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Lackland Instructor Convicted for Sex Crimes, As Pressure on Congress Mounts | The Nation

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Lackland Instructor Convicted for Sex Crimes, As Pressure on Congress Mounts

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On Saturday, Sgt. Luis Walker was sentenced to 20 years in prison for counts including rape, adultery, and aggravated sexual assault in the first major case to be tried in military court from the sex abuse scandal that has rocked Lackland Air Force base in San Antonio, Texas.

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Twelve of the base's instructors have been accused of sexual assault, with thirty-one female trainees identified as victims.

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The House Armed Services Committee will meet with a top Air Force official next week, but has yet to hold a hearing.

The revelations at Lackland have awoken concerns about abuses in the military that haven’t made their way into the mainstream media since the 1990s. The reports of widespread abuse, coupled with the long history of crimes against women in the military, have several lawmakers pushing for a Congressional hearing about the incidents at the camp. On Tuesday, a human rights group launched a Twitter campaign that targets Buck McKeon — the chair of the House Armed Services committee — with the hashtag #AskBuck, in an attempt to persuade him to hold a hearing.

"The widespread sex abuse scandal at Lackland demands a Congressional investigation. We need to know how this behavior was permitted at Lackland for so long and by so many,” said California Congresswoman Jackie Speier in a statement Saturday.  

Twelve instructors at Lackland, including Walker, are under investigation and at least 31 women have been identified as victims of crimes that apparently began in 2009. The probe began when a woman accused Walker of sexual abuse last fall. The charges against Walker were the most severe, and reveal he had inappropriate sexual contact with 10 female recruits between October 2010 and January 2011.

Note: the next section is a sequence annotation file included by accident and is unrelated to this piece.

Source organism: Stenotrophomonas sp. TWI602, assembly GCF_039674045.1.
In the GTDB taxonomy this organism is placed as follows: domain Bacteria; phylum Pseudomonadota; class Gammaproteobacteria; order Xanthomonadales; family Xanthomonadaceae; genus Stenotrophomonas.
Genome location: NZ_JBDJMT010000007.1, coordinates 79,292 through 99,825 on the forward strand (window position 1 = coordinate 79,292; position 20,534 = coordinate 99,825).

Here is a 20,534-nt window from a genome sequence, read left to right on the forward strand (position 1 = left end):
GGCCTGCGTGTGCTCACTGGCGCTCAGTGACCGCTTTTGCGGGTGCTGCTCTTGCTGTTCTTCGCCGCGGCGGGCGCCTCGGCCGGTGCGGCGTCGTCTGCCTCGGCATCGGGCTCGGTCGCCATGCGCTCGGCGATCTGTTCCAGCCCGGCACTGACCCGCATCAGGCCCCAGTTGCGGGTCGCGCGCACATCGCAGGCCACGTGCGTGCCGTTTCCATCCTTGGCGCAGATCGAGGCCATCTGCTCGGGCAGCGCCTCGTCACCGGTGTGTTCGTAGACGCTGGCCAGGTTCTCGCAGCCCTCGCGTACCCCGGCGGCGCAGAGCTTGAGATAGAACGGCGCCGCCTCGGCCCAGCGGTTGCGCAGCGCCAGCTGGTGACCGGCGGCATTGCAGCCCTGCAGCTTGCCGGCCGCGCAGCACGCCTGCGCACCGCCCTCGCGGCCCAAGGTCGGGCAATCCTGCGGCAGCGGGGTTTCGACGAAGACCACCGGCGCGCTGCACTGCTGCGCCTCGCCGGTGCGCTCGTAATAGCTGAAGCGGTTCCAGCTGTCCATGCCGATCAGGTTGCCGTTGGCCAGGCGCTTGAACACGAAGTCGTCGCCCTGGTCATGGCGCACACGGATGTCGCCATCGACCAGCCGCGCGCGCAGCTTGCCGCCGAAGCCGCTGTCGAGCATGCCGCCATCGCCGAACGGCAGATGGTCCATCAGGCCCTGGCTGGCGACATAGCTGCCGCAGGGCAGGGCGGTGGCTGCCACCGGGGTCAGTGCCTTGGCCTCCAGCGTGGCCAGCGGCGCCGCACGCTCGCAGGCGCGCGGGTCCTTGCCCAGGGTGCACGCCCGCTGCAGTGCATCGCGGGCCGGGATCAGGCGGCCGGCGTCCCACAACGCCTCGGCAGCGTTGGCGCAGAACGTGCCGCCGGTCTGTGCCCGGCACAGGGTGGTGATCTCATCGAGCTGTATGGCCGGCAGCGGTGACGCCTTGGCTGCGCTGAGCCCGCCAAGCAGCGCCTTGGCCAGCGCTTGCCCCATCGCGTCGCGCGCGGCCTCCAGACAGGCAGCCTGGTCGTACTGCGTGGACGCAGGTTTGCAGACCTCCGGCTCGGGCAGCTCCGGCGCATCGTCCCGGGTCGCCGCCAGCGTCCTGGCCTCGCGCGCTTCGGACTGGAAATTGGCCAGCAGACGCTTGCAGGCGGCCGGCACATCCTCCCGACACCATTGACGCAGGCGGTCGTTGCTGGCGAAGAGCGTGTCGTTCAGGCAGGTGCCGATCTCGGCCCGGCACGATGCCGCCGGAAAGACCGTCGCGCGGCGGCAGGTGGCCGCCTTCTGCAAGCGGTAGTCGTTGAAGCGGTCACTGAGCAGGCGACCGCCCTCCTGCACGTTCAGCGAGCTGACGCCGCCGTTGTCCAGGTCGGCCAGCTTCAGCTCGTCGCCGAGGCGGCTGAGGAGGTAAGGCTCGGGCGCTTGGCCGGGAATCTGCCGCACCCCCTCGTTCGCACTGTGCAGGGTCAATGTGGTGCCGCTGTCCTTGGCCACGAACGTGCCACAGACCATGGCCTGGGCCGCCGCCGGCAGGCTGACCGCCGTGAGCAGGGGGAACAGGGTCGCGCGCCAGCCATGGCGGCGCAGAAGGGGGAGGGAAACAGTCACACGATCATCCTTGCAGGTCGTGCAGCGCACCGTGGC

For Speier, Walker’s sentence was not enough. "The military jury confirmed what we already knew, Walker is a sexual predator who used his position in the military to rape and sexually assault young recruits at Lackland. But a sentence of 20 years in confinement is inadequate for a man who abused 10 victims - 2 years jail time per victim is not justice for the women betrayed by a military leader,” Speier said in the statement.

Both a criminal investigation within the military justice system as well as a policy review by a general are underway, but Speier wants action from the Hill, and started a petition asking for a Congressional hearing. As of Tuesday, her petition had garnered 77 signatures from members of Congress, and a petition started by Protect Our Defenders, the group that created the Twitter campaign, had more than 7,000 signatures as of Tuesday.

Speier has said that since scandals like Lackland keep reoccurring every decade — Tailhook in 1991 and then Aberdeen in 1996 — the military investigations that follow are obviously not fixing the problem.

So, she wants Congress to launch its own investigation to answer the questions she thinks will otherwise not be addressed in a system that favors the perpetrator. So far, the House Armed Services committee has made no move to organize a hearing.

“Walker’s court martial conviction is still the exception and not the rule,” she said in her statement.